The Savvy IMG

How to find the UK training pathway for your specialty

A guide on how to find information about the UK training pathway for any specialty.

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What if my internship experience is rejected by the GMC

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Updated: April 8, 2020 There are three main sources of information to find the UK training pathways for specific specialties:
  1. GMC curricula
  2. Health Careers NHS
  3. Royal College or Faculty websites
This is the order you should read these in to avoid getting information overload! In this blog post I’ll briefly explain what information you can find on each website and guide you through how to interpret the GMC curricula. I hope this will make understanding the pathways clearer for you.

For a general overview of the structure of specialty training in the UK including how applications works, you may want to read this complete beginner’s guide first.

1. GMC curricula

Through the GMC website, you will find the training pathways for every recognised specialty. There is usually a diagram (which I will explain next), and a full document containing the curriculum of each training programme. Sometimes there will be a link to the relevant Royal College website instead of a document. For now, forget about the curriculum and just study the diagram.

Here’s an example of a training pathway diagram. This one is for Dermatology.

General Medical council training pathway for the specialty dermatology

Let’s break it down.

Foundation competences

Each diagram starts with a blue bar that says “Foundation Competences”. This means that you must complete the 2-year Foundation Programme or equivalent to start any training programme. For IMGs this usually means a 12-month internship plus 12 months clinical experience after internship.

Core training

All the pathways in the GMC website are split into core training and specialty training. The accepted core training programmes will be listed. 

Some specialties accept multiple types of core training programmes. For example in this Dermatology pathway, the following are accepted: 2 years of CMT (now known as IMT), 3 years of ACCS, or 3 years in Paediatrics.

In the following specialties (termed “uncoupled” specialties) you must apply for core training and then apply again for specialty training.

  • All surgical specialties except Neurosurgery and Cardiothoracic surgery
  • All medical specialties
  • Anaesthetics
  • Psychiatry

In the following specialties (termed “run-through” specialties), progression from core training to higher specialty training is direct and automatic therefore you only need to apply once. You do not to re-apply for higher specialty training.

  • Neurosurgery
  • Cardiothoracic surgery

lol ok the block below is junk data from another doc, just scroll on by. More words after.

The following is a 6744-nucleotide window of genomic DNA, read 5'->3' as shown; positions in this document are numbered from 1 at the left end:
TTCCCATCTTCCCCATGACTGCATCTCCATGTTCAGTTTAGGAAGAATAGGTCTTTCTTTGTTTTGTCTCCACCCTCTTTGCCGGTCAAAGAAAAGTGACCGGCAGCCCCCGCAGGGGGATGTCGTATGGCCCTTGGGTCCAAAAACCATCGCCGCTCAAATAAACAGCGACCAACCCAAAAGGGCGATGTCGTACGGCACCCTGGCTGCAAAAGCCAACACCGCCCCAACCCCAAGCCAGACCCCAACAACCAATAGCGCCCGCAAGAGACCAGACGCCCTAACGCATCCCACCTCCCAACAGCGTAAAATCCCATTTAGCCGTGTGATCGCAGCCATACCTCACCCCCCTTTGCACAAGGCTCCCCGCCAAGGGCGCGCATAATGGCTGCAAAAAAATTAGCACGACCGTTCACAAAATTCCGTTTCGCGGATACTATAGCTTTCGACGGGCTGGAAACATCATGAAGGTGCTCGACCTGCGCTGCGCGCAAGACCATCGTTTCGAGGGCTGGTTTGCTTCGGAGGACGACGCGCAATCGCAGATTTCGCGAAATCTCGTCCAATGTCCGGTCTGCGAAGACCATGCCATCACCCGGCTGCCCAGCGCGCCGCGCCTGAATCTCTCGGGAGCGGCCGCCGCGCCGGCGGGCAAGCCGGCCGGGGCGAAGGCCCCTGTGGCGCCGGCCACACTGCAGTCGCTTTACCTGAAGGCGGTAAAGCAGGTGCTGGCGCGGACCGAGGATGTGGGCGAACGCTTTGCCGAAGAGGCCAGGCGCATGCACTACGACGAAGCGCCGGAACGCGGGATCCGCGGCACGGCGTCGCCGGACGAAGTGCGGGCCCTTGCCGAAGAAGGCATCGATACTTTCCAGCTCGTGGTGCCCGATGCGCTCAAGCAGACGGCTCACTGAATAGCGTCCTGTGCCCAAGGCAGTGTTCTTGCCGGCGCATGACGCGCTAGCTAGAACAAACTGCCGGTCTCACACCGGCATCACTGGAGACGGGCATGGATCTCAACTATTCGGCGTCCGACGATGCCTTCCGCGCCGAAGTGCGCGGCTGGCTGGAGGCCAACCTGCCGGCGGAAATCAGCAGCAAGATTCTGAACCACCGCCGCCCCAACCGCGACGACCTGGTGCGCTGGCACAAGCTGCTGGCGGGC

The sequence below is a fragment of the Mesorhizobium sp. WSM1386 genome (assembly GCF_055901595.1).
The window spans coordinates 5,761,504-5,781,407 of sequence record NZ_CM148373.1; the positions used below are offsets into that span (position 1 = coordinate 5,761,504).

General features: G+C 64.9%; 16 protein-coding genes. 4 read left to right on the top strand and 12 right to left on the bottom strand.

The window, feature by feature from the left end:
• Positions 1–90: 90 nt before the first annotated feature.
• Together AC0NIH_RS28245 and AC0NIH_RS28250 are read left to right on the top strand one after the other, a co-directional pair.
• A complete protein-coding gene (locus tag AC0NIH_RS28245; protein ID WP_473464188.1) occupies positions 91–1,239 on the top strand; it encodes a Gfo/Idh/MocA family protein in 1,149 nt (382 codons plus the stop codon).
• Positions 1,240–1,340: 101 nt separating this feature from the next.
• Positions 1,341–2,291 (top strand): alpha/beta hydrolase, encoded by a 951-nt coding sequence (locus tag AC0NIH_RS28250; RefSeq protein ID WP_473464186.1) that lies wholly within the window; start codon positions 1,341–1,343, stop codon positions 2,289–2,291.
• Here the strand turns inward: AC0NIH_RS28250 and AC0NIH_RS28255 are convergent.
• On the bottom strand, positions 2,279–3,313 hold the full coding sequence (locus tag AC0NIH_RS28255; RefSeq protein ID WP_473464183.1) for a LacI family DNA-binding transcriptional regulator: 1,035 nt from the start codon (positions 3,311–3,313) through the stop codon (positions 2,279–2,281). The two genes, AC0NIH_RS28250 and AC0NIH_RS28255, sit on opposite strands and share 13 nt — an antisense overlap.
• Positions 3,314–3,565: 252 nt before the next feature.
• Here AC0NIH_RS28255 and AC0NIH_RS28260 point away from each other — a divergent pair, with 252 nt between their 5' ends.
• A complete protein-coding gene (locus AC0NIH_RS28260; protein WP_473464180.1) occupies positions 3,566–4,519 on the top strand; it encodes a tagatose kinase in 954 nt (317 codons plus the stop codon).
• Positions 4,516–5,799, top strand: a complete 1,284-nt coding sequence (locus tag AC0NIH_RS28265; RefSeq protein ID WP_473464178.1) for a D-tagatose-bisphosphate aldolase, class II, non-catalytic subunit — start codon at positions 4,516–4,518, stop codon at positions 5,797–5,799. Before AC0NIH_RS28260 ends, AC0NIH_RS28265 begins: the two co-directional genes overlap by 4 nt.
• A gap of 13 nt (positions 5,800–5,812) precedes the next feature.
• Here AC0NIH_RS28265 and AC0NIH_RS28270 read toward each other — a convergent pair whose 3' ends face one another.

• Ophthalmology
  • Paediatrics
  • Obstetrics & Gynaecology
  • Radiology

Although the GMC curricula splits all specialties into core training and specialty training, in practice there is actually no such thing as core training or a core trainee in a run-through programme.

If you tell someone you want to apply to Ophthalmology core training or you are Radiology core trainee, no one will know what you’re talking about! They will also probably think you have no idea what you’re talking about. Not a good first impression!

This is why in run-through specialties, specialty training starts from year 1 hence it is called ST1 not CT1.

Core Medical Training has now been replaced with Internal Medical Training. Instead of 2 years duration for all medical specialties, it is now 3 years for acute hospital-based specialties (Group 1), and 2 years for non-acute clinic-based specialties (Group 2).

Group 1: Acute Internal Medicine, Cardiology, Clinical Pharmacology & Therapeutics, Endocrinology & Diabetes Mellitus, Gastroenterology, Genitourinary Medicine, Geriatric Medicine, Infectious Diseases, Medical Oncology, Neurology, Palliative Medicine, Renal Medicine, Respiratory Medicine, Rheumatology and Tropical Medicine

Group 2: Allergy, Audiovestibular Medicine, Aviation & Space Medicine, Clinical Genetics, Clinical Neurophysiology, Dermatology, Haematology, Immunology, Infectious Diseases (when combined with Medical Microbiology or Virology), Medical Ophthalmology, Nuclear Medicine, Paediatric Cardiology, Pharmaceutical Medicine, Rehabilitation Medicine and Sport and Exercise Medicine

Midway exams

Between core training and specialty training there is usually a blue bar indicating that an exam needs to be passed in order to progress. The type of exams accepted are indicated at the bottom of the diagram. Please note that passing the exam earlier does not mean you can progress to specialty training earlier.

Exit exams

Prior to completion of the training programme, you must complete all specialty exams. These can be sat at anytime during training, not after. The required exam is named at the bottom of the diagram.

Again, passing this exam sooner does not mean you can become a Consultant sooner – you still have to complete the programme.

Prior to completion of the training programme, you must complete all specialty exams. These can be sat at anytime during training but not after.